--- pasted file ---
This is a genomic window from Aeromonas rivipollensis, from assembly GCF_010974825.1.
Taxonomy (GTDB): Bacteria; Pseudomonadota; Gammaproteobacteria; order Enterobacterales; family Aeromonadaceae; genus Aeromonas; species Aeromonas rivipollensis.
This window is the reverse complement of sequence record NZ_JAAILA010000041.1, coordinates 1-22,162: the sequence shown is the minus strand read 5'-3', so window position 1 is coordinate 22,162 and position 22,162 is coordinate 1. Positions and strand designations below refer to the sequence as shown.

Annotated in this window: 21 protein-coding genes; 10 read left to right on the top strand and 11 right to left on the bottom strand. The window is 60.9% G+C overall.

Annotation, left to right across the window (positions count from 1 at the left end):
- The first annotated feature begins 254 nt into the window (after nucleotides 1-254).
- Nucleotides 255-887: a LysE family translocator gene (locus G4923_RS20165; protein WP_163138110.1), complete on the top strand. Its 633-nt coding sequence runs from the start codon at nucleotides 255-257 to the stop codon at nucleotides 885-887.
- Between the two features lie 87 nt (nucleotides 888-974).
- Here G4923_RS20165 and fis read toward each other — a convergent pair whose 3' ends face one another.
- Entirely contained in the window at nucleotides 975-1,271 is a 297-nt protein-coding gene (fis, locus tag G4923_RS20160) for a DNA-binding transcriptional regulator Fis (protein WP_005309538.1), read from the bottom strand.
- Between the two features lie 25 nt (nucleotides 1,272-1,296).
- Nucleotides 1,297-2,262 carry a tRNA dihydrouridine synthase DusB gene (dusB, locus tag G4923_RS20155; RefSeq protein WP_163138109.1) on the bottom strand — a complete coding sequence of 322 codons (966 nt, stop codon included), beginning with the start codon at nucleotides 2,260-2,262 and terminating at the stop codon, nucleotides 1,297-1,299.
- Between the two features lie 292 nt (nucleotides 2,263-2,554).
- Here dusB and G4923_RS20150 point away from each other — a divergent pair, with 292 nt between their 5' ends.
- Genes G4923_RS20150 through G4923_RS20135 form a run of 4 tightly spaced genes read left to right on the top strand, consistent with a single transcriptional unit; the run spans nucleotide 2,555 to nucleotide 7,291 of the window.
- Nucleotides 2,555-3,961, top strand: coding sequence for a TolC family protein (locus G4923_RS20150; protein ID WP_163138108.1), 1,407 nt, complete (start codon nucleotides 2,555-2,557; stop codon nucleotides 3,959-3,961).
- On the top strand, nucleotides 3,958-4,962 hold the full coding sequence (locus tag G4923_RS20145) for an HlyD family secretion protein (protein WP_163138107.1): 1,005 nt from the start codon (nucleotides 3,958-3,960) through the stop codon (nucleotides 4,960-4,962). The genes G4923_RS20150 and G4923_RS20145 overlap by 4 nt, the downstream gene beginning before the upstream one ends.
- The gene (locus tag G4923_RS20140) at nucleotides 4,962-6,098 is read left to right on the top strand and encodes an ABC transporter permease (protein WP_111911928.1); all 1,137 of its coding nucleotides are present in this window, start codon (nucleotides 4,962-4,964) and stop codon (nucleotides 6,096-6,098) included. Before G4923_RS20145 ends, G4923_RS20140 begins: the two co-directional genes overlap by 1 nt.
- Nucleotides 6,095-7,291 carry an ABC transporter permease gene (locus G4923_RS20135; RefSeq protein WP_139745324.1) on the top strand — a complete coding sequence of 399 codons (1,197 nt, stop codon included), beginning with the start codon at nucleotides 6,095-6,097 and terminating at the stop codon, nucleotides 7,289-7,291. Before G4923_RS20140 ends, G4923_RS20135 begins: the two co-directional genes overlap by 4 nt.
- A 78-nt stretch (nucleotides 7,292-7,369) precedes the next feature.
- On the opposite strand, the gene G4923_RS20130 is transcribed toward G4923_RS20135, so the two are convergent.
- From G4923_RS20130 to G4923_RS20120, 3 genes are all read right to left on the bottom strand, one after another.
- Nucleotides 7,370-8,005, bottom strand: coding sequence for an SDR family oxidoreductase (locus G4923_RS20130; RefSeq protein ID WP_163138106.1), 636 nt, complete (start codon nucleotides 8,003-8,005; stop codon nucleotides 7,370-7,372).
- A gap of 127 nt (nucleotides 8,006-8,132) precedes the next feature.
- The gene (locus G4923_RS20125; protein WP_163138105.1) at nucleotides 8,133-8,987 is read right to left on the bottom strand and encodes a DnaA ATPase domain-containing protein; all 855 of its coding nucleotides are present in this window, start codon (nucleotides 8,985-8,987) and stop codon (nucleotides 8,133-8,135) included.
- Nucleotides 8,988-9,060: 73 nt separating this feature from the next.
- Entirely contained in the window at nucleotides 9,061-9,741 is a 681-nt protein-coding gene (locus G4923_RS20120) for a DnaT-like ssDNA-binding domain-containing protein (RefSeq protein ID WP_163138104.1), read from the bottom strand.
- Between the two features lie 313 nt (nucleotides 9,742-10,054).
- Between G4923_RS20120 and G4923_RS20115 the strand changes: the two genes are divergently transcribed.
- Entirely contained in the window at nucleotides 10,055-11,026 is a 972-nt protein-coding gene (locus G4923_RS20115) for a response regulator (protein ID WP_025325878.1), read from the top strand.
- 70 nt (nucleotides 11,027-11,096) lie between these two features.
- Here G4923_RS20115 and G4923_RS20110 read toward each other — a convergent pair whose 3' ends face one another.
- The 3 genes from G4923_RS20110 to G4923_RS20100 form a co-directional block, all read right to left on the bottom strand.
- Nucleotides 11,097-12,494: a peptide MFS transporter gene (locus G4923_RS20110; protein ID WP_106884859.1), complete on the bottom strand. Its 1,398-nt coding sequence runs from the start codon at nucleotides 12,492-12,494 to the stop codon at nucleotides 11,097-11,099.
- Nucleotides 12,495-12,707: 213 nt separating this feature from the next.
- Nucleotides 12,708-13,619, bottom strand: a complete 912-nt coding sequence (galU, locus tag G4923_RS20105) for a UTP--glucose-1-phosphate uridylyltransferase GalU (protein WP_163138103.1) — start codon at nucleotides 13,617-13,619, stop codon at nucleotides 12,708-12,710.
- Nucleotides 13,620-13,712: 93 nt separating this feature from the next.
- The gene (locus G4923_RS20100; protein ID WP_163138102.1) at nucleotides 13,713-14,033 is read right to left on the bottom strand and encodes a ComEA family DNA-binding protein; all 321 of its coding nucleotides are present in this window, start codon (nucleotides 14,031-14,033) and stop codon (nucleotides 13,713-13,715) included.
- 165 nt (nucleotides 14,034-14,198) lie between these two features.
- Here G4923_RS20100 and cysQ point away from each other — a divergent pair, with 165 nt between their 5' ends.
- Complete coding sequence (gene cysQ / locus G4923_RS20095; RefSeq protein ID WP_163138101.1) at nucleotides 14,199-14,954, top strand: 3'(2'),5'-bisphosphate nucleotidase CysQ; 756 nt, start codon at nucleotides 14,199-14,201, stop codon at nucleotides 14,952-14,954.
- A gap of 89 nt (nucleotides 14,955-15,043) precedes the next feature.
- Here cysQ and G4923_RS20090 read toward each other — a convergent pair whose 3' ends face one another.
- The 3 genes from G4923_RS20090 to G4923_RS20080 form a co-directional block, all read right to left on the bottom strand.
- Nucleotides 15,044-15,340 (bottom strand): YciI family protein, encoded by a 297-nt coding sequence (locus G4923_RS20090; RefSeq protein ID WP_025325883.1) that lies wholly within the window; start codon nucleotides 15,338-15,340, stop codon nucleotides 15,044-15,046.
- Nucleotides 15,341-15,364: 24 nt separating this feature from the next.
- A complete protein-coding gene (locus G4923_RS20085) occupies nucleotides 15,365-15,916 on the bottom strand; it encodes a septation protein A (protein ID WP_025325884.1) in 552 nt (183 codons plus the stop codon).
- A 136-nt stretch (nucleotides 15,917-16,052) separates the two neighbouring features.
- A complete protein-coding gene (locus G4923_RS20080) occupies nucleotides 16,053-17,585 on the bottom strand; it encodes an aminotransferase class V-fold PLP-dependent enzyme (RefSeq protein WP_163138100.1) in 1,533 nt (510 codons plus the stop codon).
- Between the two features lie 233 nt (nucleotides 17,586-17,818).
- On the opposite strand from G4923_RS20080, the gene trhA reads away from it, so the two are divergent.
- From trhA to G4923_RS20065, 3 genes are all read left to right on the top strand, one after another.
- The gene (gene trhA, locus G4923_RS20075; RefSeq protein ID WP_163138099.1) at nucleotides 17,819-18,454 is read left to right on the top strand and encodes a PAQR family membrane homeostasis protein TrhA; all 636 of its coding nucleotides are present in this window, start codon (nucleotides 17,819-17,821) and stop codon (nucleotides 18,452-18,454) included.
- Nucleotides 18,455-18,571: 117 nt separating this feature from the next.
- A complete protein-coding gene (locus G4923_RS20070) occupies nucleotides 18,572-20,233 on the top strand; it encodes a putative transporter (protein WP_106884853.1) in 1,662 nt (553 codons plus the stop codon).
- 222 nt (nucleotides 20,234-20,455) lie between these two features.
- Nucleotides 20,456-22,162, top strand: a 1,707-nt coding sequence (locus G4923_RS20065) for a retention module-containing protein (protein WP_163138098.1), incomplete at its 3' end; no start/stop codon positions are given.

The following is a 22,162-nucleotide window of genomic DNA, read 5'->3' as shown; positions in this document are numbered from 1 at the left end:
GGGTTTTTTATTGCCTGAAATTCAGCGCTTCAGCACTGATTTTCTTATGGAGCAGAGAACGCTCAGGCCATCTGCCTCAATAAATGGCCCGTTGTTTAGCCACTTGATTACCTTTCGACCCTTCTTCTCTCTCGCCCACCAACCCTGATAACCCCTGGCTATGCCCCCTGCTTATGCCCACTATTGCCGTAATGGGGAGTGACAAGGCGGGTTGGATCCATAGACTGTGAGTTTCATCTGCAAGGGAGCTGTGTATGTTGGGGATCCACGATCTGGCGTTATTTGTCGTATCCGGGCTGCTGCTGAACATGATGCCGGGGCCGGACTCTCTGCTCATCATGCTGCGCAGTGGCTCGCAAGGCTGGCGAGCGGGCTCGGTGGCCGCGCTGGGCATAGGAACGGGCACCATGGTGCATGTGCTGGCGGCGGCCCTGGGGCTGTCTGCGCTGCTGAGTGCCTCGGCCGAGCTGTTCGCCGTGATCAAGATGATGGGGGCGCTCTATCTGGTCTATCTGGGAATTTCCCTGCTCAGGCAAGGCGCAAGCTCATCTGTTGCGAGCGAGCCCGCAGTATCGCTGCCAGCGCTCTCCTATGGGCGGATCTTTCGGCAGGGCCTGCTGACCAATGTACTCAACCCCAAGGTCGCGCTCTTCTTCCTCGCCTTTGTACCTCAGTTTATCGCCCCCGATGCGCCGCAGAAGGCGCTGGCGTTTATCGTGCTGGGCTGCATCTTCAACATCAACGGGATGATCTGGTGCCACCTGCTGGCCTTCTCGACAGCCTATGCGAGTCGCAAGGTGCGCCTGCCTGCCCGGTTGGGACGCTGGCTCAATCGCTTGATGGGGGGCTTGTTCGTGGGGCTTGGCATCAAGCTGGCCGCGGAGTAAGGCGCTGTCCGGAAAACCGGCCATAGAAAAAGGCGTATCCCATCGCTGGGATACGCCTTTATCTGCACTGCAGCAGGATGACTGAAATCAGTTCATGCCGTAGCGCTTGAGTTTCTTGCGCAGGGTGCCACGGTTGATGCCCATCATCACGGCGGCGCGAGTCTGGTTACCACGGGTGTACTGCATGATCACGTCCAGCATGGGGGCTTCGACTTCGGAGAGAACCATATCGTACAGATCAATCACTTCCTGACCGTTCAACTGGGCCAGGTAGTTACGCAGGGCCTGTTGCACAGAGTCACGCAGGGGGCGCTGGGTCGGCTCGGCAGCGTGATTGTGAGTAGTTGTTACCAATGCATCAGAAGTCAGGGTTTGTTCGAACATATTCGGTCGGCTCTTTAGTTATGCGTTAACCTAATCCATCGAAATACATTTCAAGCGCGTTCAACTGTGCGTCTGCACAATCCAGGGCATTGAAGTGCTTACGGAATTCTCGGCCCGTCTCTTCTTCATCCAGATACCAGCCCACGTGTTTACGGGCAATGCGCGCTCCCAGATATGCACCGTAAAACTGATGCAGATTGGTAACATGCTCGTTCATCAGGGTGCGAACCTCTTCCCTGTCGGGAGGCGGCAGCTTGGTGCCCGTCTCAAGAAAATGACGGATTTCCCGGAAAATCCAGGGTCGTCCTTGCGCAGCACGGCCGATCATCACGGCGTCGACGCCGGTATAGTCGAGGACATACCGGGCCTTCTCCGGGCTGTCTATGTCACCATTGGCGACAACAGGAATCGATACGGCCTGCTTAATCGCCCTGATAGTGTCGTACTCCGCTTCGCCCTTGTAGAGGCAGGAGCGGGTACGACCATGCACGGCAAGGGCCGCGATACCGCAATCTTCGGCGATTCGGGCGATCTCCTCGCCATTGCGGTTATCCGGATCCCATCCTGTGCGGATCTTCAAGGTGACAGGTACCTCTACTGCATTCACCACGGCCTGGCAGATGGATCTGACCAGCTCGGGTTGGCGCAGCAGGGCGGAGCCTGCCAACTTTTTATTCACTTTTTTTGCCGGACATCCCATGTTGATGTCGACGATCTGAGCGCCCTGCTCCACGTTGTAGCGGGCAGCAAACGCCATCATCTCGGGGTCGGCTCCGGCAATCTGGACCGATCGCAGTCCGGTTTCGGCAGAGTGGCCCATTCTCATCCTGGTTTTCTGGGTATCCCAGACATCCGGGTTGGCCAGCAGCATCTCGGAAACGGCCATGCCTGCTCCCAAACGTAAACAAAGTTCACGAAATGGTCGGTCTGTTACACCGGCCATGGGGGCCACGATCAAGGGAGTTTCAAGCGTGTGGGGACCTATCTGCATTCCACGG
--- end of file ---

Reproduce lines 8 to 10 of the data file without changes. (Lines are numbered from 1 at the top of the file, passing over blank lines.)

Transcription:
- Between the two features lie 87 nt (nucleotides 888-974).
- Here G4923_RS20165 and fis read toward each other — a convergent pair whose 3' ends face one another.
- Entirely contained in the window at nucleotides 975-1,271 is a 297-nt protein-coding gene (fis, locus tag G4923_RS20160) for a DNA-binding transcriptional regulator Fis (protein WP_005309538.1), read from the bottom strand.